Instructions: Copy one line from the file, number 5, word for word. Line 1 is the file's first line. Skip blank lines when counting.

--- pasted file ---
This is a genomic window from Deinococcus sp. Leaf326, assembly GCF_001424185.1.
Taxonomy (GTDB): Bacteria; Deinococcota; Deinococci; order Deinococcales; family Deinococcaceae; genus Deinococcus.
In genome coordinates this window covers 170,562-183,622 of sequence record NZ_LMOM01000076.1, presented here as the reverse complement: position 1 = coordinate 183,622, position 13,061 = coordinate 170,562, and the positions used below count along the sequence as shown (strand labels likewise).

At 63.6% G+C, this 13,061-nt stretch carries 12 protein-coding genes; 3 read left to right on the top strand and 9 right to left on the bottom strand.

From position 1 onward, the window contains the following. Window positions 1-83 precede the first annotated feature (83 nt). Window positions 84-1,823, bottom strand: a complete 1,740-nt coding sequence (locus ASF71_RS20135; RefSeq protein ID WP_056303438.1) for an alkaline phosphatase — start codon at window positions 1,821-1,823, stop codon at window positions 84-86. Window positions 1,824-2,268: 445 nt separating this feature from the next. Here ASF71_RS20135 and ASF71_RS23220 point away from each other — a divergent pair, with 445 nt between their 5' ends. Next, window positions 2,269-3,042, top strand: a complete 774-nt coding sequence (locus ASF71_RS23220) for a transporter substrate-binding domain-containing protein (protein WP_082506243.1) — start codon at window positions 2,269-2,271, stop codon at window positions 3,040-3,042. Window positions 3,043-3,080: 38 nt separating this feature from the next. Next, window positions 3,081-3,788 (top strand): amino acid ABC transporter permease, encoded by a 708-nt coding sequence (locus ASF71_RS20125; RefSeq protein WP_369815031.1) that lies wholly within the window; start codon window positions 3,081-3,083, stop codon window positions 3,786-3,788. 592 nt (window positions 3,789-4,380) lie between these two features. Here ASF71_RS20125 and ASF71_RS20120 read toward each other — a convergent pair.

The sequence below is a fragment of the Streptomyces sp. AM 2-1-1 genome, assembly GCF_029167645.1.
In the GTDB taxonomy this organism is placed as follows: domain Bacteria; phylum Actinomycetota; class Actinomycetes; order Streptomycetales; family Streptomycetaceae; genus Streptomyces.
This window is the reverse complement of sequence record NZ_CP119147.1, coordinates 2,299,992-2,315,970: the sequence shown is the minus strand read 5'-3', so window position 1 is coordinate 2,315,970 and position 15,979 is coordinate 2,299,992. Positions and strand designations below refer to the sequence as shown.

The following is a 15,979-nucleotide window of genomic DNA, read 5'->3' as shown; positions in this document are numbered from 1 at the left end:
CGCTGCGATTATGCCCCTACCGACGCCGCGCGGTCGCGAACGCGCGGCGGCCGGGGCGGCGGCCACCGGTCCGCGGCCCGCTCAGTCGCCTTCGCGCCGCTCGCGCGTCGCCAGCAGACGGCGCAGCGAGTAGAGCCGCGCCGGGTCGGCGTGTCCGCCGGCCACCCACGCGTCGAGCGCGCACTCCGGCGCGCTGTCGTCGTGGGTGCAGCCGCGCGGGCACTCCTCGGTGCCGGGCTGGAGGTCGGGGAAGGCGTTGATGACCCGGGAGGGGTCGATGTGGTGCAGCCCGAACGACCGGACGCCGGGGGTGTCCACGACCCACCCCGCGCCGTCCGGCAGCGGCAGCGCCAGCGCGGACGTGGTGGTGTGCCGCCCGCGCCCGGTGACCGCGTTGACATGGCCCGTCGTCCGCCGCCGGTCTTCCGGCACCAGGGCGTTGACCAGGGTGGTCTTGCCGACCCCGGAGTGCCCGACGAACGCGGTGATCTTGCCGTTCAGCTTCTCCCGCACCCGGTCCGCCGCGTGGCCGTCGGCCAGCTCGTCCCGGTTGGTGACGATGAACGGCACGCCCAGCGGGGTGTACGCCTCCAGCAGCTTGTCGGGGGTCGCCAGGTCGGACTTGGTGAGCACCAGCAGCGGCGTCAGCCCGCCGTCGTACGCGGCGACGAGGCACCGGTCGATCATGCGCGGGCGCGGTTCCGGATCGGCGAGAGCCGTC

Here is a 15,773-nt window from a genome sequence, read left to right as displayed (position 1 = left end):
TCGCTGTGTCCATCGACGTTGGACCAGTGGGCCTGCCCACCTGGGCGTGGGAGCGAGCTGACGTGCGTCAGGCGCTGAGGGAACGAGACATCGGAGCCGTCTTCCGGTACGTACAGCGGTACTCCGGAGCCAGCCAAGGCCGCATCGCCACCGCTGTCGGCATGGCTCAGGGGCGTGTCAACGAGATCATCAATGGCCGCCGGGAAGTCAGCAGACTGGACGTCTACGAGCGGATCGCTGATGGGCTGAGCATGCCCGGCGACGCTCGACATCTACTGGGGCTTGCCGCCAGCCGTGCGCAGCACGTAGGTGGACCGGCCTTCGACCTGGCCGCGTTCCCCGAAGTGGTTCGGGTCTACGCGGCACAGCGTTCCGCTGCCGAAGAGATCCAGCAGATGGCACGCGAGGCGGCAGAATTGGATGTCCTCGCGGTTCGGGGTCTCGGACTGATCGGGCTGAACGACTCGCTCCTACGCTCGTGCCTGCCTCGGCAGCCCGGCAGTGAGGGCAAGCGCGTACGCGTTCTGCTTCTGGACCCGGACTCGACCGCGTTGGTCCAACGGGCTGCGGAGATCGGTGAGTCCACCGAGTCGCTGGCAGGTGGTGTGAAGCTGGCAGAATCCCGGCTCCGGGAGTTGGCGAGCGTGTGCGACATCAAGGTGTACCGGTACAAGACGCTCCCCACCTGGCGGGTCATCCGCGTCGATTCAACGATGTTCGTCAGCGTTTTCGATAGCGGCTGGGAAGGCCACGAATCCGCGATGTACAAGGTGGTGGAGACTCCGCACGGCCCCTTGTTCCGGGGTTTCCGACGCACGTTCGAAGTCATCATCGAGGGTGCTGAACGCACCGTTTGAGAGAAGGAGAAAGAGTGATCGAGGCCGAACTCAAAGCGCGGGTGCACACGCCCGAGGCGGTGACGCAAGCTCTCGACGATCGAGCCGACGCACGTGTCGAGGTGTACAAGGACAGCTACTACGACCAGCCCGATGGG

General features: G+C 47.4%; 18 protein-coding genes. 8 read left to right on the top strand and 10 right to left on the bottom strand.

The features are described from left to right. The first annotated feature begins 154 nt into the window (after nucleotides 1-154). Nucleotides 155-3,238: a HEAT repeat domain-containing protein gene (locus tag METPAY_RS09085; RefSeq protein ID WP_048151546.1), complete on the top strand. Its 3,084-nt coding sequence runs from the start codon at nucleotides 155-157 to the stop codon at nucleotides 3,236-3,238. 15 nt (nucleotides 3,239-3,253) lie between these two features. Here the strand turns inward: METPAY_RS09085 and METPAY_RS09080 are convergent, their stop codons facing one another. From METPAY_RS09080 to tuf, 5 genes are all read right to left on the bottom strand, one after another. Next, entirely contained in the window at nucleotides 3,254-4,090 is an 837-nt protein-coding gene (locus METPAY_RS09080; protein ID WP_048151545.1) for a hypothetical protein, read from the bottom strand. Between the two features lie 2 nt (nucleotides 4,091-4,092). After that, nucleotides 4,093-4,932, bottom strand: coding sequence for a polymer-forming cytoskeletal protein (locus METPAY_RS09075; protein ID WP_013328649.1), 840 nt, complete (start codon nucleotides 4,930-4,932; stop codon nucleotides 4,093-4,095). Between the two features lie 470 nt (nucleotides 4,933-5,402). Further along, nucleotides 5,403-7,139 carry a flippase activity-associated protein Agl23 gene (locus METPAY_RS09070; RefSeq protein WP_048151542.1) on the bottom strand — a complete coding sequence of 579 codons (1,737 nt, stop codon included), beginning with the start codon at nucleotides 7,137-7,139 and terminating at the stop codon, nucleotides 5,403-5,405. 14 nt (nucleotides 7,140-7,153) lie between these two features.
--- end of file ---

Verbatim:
From position 1 onward, the window contains the following. Window positions 1-83 precede the first annotated feature (83 nt). Window positions 84-1,823, bottom strand: a complete 1,740-nt coding sequence (locus ASF71_RS20135; RefSeq protein ID WP_056303438.1) for an alkaline phosphatase — start codon at window positions 1,821-1,823, stop codon at window positions 84-86. Window positions 1,824-2,268: 445 nt separating this feature from the next. Here ASF71_RS20135 and ASF71_RS23220 point away from each other — a divergent pair, with 445 nt between their 5' ends. Next, window positions 2,269-3,042, top strand: a complete 774-nt coding sequence (locus ASF71_RS23220) for a transporter substrate-binding domain-containing protein (protein WP_082506243.1) — start codon at window positions 2,269-2,271, stop codon at window positions 3,040-3,042. Window positions 3,043-3,080: 38 nt separating this feature from the next. Next, window positions 3,081-3,788 (top strand): amino acid ABC transporter permease, encoded by a 708-nt coding sequence (locus ASF71_RS20125; RefSeq protein WP_369815031.1) that lies wholly within the window; start codon window positions 3,081-3,083, stop codon window positions 3,786-3,788. 592 nt (window positions 3,789-4,380) lie between these two features. Here ASF71_RS20125 and ASF71_RS20120 read toward each other — a convergent pair.